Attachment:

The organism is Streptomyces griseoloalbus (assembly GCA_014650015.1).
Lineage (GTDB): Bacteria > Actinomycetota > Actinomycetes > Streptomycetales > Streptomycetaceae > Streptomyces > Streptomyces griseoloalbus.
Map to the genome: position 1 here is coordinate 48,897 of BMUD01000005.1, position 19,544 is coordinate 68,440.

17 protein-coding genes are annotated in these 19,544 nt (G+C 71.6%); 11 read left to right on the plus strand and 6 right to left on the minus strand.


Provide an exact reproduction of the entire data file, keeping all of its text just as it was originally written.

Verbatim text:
The organism is Streptomyces griseoloalbus (assembly GCA_014650015.1).
Lineage (GTDB): Bacteria > Actinomycetota > Actinomycetes > Streptomycetales > Streptomycetaceae > Streptomyces > Streptomyces griseoloalbus.
Map to the genome: position 1 here is coordinate 48,897 of BMUD01000005.1, position 19,544 is coordinate 68,440.

17 protein-coding genes are annotated in these 19,544 nt (G+C 71.6%); 11 read left to right on the plus strand and 6 right to left on the minus strand.